Poco has never released a box set but there are some nice compilations out there that need to be scooped up. The best one is the superlative double disc, The Forgotten Trail (1969 - 1974). It's not only for the casual fans or curiosity seekers. This is a collection for true Poco aficionados.
The package's thirty-eight songs span Poco's formative and glory years with Epic Records. Included are most of the best songs from their first eight albums plus eleven other previously unreleased tracks from 1969 to 1974. Then the quartet left Epic for MCA where Paul Cotton and Rusty Young finally led them to some much deserved commercial success.
In addition to all of the band's "hits" (and I use that term both lovingly and jokingly) there are some fantastic rarities. Among them are Richie Furay's single "My Kind of Love" backed with Timothy B. Schmidt's "Hard Luck." Both appear on an album for the first time. Young's pedal steel inflected instrumental "Last Call (Cold Enchilada #3)" was released here for the first time as was another of his wordless entries, "Skunk Creek." A special treat is an all acoustic version of Jim Messina's "You Better Think Twice" with some great guitar pickin' by the composer. There is also the never before heard Messina ballad, "Lullaby In September" that he wrote for Furay's wife as a baby shower present. She was expecting the couple's first child.
The set also includes "Pickin' Up The Pieces," "Grand Junction," the original "You Better Think Twice," "C'mon," "From The Inside," "Kind Woman," "Just For Me And You," "A Good Feelin' To Know," "And Settlin' Down," "Crazy Eyes," and Cotton's "Bad Weather," a song about the breakup of his previous group, The Illinois Speed Press. The only glaring omission is "Let's Dance Tonight."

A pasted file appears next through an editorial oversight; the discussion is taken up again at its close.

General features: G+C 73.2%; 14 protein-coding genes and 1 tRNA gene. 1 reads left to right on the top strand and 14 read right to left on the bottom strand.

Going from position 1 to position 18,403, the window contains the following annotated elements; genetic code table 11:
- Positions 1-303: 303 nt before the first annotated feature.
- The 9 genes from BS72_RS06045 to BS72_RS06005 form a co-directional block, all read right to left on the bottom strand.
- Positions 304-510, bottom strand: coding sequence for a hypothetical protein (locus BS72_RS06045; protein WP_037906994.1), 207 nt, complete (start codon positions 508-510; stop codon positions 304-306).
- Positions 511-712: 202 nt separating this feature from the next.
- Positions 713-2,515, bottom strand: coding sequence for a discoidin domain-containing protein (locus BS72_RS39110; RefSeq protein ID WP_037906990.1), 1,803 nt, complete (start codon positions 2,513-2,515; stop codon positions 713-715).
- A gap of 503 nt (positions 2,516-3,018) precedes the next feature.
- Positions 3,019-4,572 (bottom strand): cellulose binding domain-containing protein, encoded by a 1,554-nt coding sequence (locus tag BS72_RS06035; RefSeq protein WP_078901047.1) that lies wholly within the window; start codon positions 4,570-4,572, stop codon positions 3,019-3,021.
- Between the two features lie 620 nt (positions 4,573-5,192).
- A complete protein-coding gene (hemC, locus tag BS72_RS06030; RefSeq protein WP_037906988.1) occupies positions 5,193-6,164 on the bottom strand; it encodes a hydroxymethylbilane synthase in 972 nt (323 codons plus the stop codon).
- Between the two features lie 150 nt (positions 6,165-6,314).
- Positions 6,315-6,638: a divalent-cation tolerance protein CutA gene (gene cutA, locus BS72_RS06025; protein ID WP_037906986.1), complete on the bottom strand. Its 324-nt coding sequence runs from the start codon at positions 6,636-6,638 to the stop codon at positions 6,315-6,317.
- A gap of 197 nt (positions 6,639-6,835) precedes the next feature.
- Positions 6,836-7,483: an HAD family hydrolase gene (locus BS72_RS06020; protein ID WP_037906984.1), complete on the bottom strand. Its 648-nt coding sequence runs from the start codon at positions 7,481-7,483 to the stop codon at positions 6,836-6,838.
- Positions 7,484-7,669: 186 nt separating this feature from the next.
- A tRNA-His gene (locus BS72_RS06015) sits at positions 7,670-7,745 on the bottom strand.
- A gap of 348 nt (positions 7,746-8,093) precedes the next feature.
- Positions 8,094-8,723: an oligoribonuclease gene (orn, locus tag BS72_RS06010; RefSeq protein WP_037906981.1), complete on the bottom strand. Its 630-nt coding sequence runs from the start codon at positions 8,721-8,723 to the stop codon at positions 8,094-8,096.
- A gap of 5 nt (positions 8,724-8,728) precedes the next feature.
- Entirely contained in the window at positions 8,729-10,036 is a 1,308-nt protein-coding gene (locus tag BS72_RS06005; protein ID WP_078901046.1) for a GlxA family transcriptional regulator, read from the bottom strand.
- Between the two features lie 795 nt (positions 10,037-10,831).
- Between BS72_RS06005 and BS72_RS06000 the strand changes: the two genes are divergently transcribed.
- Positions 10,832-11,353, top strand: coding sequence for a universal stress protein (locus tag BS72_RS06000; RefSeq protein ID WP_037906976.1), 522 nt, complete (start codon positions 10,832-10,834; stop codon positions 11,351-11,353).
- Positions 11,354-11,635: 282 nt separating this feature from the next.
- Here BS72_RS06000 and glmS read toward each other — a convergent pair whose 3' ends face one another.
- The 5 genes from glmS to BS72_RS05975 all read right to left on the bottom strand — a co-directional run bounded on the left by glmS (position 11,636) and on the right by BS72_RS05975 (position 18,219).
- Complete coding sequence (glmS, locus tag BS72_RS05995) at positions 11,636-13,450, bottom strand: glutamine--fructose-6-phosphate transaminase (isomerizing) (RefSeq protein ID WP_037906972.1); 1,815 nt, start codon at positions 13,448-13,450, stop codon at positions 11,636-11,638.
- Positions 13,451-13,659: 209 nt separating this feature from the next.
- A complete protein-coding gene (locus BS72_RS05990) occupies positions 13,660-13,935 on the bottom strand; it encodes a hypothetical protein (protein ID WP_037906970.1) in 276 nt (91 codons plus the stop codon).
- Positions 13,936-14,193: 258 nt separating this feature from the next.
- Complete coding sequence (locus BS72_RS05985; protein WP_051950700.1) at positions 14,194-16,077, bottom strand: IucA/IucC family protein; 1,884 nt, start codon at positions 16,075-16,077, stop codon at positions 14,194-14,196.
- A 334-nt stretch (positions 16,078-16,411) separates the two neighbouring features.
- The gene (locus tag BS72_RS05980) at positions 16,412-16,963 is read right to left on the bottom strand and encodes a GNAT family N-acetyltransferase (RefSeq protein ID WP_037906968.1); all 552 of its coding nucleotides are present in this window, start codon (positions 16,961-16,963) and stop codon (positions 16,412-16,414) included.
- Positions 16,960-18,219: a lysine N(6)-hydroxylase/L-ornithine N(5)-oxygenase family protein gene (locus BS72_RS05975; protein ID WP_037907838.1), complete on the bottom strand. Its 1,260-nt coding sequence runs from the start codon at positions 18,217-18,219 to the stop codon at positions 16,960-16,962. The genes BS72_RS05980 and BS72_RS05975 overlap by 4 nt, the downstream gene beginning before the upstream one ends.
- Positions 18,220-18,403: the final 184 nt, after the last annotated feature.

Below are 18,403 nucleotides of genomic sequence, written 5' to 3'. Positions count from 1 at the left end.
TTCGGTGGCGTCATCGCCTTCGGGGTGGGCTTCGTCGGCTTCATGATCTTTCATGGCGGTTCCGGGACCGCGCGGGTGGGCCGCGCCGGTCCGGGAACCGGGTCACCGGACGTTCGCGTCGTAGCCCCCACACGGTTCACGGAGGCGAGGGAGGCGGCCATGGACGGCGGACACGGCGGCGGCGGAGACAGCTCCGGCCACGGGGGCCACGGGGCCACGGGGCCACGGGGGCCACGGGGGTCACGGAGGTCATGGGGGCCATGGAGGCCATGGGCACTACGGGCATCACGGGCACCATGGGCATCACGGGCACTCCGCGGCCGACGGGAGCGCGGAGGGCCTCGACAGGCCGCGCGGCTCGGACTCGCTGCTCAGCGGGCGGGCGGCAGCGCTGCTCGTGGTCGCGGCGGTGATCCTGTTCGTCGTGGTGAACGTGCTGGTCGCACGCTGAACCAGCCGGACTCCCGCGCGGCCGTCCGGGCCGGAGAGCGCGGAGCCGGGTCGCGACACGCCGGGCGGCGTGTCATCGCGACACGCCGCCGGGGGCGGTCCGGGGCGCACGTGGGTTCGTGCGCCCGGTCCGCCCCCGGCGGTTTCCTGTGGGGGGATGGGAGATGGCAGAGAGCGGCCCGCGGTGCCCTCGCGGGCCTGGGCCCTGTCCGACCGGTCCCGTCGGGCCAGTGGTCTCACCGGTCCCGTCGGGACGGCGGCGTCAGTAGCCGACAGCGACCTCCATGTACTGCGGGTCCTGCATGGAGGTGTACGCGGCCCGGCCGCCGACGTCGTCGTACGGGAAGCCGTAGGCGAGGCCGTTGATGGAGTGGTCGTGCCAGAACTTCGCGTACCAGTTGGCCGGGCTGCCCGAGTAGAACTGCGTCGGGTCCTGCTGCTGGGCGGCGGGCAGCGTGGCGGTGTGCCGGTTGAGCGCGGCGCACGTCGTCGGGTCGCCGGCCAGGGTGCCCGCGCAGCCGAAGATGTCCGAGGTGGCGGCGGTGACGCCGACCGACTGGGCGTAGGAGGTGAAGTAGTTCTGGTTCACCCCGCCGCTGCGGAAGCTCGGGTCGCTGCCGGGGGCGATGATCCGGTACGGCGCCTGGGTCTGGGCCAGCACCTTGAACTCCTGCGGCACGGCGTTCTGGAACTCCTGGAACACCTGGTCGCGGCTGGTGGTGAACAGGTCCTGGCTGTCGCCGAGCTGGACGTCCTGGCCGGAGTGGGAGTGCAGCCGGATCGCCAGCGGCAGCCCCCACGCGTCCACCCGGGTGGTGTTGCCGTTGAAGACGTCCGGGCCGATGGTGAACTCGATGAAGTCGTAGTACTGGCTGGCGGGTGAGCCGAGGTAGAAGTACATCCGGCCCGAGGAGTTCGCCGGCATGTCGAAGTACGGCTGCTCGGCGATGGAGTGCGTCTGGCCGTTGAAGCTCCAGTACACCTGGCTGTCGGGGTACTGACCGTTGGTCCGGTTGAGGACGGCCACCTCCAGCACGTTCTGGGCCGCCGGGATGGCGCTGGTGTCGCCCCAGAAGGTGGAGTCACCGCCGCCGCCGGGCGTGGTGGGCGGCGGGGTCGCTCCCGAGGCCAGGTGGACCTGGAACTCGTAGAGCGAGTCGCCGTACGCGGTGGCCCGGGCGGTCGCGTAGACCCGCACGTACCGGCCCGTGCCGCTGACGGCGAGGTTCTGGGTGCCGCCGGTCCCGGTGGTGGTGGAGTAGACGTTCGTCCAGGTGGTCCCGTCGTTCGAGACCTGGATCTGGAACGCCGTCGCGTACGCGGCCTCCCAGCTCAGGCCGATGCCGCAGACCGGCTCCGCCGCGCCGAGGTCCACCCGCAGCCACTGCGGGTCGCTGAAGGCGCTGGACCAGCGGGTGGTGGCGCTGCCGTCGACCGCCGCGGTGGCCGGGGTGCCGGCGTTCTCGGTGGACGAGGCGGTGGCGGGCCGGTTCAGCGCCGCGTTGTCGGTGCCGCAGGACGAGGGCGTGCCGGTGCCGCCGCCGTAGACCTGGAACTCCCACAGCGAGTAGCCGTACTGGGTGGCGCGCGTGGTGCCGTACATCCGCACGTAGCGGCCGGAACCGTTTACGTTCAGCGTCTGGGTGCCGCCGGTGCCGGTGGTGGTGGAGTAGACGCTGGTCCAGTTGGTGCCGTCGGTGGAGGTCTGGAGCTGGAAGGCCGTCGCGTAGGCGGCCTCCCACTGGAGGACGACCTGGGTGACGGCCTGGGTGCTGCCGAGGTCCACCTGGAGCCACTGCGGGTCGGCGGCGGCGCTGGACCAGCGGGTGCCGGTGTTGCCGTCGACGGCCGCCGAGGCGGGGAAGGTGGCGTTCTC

An outstanding thirty-six page booklet is included that offers tons of biographical information about the band's golden era including interviews with most of its members. There are some nice pictures and good information about who played on the different albums, something that is necessary because Poco's lineup was constantly in flux.
The most important thing about this whole release (other than the obvious joy of listening to the music) is that it shows Poco's importance in rock history. These trailblazers heavily influenced The Eagles (whose lineup even included two former Poco members) and almost all other country-rockers. Today, anyone involved with a sub-genre often referred to as Americana owes a huge debt to the band that played a significant role in its birth. Why Rusty Young, Jim Messina, Paul Cotton, Timothy B. Schmidt, George Grantham, and Richie Furay (who was inducted with Buffalo Springfield) are not in the Rock 'n Roll Hall of Fame is not only a mystery, it may be the museum's greatest travesty.